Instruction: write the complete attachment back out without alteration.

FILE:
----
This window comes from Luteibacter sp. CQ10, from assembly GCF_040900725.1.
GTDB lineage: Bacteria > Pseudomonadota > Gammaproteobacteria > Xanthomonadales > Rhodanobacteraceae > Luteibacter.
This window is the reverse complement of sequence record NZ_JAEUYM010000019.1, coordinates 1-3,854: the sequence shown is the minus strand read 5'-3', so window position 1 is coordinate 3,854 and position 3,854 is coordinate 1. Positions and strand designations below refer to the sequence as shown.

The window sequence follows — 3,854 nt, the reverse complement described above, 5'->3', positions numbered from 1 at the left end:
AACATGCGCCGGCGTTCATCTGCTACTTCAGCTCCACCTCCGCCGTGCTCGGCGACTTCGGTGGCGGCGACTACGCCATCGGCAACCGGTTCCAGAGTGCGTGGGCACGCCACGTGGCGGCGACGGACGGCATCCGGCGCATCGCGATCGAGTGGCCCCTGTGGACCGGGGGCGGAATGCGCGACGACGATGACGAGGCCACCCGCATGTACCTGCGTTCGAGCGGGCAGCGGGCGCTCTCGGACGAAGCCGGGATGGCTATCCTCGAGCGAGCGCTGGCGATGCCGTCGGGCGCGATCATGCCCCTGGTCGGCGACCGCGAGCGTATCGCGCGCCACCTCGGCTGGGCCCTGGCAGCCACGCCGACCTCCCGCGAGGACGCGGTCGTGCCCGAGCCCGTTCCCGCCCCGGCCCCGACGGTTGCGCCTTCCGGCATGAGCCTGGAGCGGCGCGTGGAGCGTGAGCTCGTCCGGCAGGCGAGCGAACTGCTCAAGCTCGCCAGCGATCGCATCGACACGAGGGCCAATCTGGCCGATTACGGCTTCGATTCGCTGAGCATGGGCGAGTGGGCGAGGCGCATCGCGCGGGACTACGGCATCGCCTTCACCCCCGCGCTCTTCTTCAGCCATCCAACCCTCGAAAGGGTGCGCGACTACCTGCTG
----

This window comes from Luteibacter sp. CQ10, from assembly GCF_040900725.1.
GTDB lineage: Bacteria > Pseudomonadota > Gammaproteobacteria > Xanthomonadales > Rhodanobacteraceae > Luteibacter.
This window is the reverse complement of sequence record NZ_JAEUYM010000019.1, coordinates 1-3,854: the sequence shown is the minus strand read 5'-3', so window position 1 is coordinate 3,854 and position 3,854 is coordinate 1. Positions and strand designations below refer to the sequence as shown.

The window sequence follows — 3,854 nt, the reverse complement described above, 5'->3', positions numbered from 1 at the left end:
AACATGCGCCGGCGTTCATCTGCTACTTCAGCTCCACCTCCGCCGTGCTCGGCGACTTCGGTGGCGGCGACTACGCCATCGGCAACCGGTTCCAGAGTGCGTGGGCACGCCACGTGGCGGCGACGGACGGCATCCGGCGCATCGCGATCGAGTGGCCCCTGTGGACCGGGGGCGGAATGCGCGACGACGATGACGAGGCCACCCGCATGTACCTGCGTTCGAGCGGGCAGCGGGCGCTCTCGGACGAAGCCGGGATGGCTATCCTCGAGCGAGCGCTGGCGATGCCGTCGGGCGCGATCATGCCCCTGGTCGGCGACCGCGAGCGTATCGCGCGCCACCTCGGCTGGGCCCTGGCAGCCACGCCGACCTCCCGCGAGGACGCGGTCGTGCCCGAGCCCGTTCCCGCCCCGGCCCCGACGGTTGCGCCTTCCGGCATGAGCCTGGAGCGGCGCGTGGAGCGTGAGCTCGTCCGGCAGGCGAGCGAACTGCTCAAGCTCGCCAGCGATCGCATCGACACGAGGGCCAATCTGGCCGATTACGGCTTCGATTCGCTGAGCATGGGCGAGTGGGCGAGGCGCATCGCGCGGGACTACGGCATCGCCTTCACCCCCGCGCTCTTCTTCAGCCATCCAACCCTCGAAAGGGTGCGCGACTACCTGCTG